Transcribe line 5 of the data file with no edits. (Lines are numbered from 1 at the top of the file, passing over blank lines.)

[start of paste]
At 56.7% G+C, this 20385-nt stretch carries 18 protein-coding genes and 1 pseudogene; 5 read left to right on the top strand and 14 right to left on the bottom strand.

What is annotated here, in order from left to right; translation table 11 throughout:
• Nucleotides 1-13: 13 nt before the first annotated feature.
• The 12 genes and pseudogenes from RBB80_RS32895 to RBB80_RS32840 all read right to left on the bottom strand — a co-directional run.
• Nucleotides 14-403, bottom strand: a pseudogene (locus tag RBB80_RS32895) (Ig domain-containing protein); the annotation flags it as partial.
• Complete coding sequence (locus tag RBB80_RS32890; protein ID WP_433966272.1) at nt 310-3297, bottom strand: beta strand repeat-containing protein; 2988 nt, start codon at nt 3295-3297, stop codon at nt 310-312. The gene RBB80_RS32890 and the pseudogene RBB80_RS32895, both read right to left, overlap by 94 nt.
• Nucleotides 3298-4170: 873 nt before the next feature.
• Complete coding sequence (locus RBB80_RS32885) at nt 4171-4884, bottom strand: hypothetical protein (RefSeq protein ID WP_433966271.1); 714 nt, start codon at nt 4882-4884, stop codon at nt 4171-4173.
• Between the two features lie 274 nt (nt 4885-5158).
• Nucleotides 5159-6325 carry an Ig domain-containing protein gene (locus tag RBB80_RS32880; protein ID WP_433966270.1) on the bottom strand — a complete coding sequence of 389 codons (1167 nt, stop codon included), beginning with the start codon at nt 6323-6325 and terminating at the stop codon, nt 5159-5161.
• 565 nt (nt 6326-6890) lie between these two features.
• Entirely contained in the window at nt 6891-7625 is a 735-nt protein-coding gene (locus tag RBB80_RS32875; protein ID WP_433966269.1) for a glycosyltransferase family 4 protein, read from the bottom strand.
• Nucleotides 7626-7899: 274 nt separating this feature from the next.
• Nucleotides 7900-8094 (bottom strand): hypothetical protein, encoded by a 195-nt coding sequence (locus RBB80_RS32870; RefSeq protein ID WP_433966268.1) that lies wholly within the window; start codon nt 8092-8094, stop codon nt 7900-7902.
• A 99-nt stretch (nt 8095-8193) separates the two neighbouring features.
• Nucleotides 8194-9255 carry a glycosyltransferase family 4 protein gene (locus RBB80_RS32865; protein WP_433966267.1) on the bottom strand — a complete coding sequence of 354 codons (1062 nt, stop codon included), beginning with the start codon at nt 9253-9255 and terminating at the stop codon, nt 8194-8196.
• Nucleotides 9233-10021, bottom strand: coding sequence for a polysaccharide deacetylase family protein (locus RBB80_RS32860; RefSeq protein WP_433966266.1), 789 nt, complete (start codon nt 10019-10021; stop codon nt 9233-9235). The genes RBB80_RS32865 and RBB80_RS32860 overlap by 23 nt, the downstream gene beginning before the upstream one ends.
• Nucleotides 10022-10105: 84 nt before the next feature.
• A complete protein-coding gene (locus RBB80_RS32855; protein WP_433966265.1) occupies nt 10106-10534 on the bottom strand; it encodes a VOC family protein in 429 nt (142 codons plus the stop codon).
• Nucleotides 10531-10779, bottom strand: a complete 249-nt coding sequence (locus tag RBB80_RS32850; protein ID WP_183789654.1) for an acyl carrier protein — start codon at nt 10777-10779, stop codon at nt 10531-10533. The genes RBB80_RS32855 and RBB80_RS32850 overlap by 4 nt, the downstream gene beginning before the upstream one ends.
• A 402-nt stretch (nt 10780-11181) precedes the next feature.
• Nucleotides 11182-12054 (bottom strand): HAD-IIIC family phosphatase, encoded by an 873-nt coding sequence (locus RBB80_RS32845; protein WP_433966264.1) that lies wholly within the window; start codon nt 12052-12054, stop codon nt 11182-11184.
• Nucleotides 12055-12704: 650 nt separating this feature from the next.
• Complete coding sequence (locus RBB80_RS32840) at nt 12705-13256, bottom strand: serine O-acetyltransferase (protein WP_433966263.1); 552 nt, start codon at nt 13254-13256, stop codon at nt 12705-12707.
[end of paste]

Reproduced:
• Nucleotides 14-403, bottom strand: a pseudogene (locus tag RBB80_RS32895) (Ig domain-containing protein); the annotation flags it as partial.